To do otherwise plays right into the hands of the reformist liberal ideologues who want to engage us in pie-in-the-sky reformism that perpetuates the myth that justice will be served by merely tweaking the current system. We have seen the first iteration of such a call in the bourgeois New York Times calling for police reform.

BAP will not fall for that ideological trick bag. We say “No Compromise, No Retreat: Defeat the War Against African/Black People in the U.S. and Abroad.”

PRESS AND MEDIA

The People(s)-Centered Human Rights (PCHRs) framework informs BAP’s approach to human rights. Read this primer. PCHRs centers the people’s struggle for radical change to determine how human rights are defined and won. The United States has cynically used the United Nations’ mission of protecting human rights to justify targeting states that defy U.S. global hegemony. Therefore, we thought it useful on Friday to issue a statement demanding consistency from the United Nations, calling for the body to intervene to protect the fundamental human rights of African/Black people in the United States against Trump’s threat to shoot protesters.

BAP National Organizer Ajamu Baraka discussed the George Floyd murder on KPFA’s “Hard Knock Radio.” Then BAP Coordinating Committee member Margaret Kimberley appeared on RT, Press TV and The Katie Halper Show. Netfa Freeman, who represents Pan-African Community Action (PACA) on BAP’s Coordinating Committee, also discussed the Floyd murder on Press TV.

We applaud Black Agenda Report Executive Editor and BAP member Glen Ford, Black Agenda Report Senior Columnist and Margaret Kimberley and BAP members as well as Black Agenda Report Contributing Editor and BAP supporter Danny Haiphong for receiving the Serena Shim Award for Uncompromising Integrity in Journalism. Last year, Ajamu Baraka received this award.

Earlier last week, BAP produced a statement for African Liberation Day in English and Spanish that was widely circulated in Cuba and the United States.

Queshia Bradley of BAP member organization PACA and BAP member Erica Caines addressed an African Liberation Day webinar hosted by the All-African People’s Revolutionary Party and the Maryland Council of Elders. Hear Queshia 33 minutes into the webinar and Erica at the 83-minute mark.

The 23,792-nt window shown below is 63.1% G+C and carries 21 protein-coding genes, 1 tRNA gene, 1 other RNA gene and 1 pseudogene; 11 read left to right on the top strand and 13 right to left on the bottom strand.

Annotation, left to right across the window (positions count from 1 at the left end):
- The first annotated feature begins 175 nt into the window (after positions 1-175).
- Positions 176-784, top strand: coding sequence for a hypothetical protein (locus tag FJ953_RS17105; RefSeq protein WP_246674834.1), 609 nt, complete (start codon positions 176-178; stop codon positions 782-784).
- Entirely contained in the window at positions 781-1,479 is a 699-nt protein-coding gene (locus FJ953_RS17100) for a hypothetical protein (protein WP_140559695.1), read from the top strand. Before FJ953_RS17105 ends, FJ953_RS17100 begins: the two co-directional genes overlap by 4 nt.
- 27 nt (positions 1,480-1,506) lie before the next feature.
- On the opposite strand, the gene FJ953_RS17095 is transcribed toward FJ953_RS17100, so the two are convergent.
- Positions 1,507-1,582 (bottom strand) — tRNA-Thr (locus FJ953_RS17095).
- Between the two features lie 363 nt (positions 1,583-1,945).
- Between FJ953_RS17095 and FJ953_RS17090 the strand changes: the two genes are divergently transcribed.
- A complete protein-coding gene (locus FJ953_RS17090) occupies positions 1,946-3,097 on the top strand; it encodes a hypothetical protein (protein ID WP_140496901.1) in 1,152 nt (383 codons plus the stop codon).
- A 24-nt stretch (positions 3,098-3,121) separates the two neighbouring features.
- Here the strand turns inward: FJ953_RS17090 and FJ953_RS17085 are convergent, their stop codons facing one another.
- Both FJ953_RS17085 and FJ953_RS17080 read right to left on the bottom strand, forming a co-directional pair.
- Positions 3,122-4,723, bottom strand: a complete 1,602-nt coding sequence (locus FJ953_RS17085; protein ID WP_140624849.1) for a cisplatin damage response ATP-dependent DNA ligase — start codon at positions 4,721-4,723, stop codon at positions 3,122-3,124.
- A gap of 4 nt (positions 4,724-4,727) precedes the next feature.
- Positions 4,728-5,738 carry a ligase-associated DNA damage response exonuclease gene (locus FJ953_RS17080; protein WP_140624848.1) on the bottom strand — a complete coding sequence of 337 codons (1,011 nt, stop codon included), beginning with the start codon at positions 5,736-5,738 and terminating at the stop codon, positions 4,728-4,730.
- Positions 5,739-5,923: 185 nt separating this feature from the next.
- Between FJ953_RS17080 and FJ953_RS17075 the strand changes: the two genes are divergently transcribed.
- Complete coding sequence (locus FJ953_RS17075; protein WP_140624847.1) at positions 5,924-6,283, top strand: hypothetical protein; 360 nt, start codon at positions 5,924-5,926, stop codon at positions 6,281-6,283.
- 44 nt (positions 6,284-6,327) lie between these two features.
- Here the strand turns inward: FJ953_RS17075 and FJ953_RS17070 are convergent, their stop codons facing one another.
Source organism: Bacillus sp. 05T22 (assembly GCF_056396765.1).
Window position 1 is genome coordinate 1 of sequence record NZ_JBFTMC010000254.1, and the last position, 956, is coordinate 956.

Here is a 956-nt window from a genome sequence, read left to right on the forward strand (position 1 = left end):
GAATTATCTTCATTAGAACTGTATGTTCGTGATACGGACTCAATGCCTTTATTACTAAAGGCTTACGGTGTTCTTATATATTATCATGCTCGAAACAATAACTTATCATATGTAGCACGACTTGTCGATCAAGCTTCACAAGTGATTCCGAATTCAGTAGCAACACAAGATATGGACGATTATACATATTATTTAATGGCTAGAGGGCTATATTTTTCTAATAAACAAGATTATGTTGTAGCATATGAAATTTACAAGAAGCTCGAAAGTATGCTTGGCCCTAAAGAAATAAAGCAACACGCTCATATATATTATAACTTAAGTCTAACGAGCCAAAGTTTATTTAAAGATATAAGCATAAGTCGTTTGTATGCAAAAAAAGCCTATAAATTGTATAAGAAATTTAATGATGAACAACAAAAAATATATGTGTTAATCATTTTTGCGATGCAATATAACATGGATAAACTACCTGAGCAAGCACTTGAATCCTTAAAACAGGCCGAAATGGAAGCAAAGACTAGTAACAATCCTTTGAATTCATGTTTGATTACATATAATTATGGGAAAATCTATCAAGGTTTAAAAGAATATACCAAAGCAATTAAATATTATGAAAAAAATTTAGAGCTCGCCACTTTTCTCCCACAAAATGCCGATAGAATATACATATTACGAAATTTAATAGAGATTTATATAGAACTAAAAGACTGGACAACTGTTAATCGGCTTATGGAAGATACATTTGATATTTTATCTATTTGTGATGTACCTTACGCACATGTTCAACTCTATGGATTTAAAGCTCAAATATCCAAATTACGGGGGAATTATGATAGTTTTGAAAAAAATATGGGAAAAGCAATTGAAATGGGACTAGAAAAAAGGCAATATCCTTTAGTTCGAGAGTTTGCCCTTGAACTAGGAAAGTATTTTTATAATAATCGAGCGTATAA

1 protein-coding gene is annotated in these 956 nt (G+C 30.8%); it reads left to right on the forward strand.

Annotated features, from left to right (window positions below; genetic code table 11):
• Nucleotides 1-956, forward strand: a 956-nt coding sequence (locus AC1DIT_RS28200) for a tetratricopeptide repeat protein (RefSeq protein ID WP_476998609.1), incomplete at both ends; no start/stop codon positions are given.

EVENTS

  • June 5: BAP member organization AfroResistance continues its webinar series on Afro descendant women and COVID-19. The next webinar, “Moving to a Feminist Economy in the Americas Region: A Global Perspective of Health as a Human Right,” will be held at 1 p.m., EST, on June 5. Panelists are Dominique Day of the United States, representing the Working Group of Experts on People of African Descent; Ms. Yuefen LI of China, the U.N. Independent Expert on Debt and Human Rights; and Sofia Garzon from Colombia. Janvieve Williams of AfroResistance from Panama will moderate. Register here.
  • June 16: Join BAP for a webinar, “Rise Up to Shut Down AFRICOM,” being held as part of our ongoing U.S. Out of Africa: Shut Down AFRICOM campaign. This will be a multimedia event that will include panelists from the heart of Africa. The organizational arm of the campaign, the U.S. Out of Africa Network (USOAN), calls on Africans throughout the continent and the diaspora, as well as anti-imperialists everywhere, to mark June 16, Soweto Day, with actions in the spirit of the African youth who rose up against the white supremacist South African government on June 16, 1976. We call for all to “Rise Up to Shut Down AFRICOM.” Registration is required: https://bit.ly/BAP0616 Please use this hashtag on social media: #RiseUpToShutDownAFRICOM

TAKE ACTION

No Compromise, No Retreat!
Struggle to win,
Ajamu, Brandon, Dedan, Jaribu, Margaret, Netfa, Paul, Vanessa, YahNé

P.S. Freedom isn’t free. Consider giving today.

Comments are closed.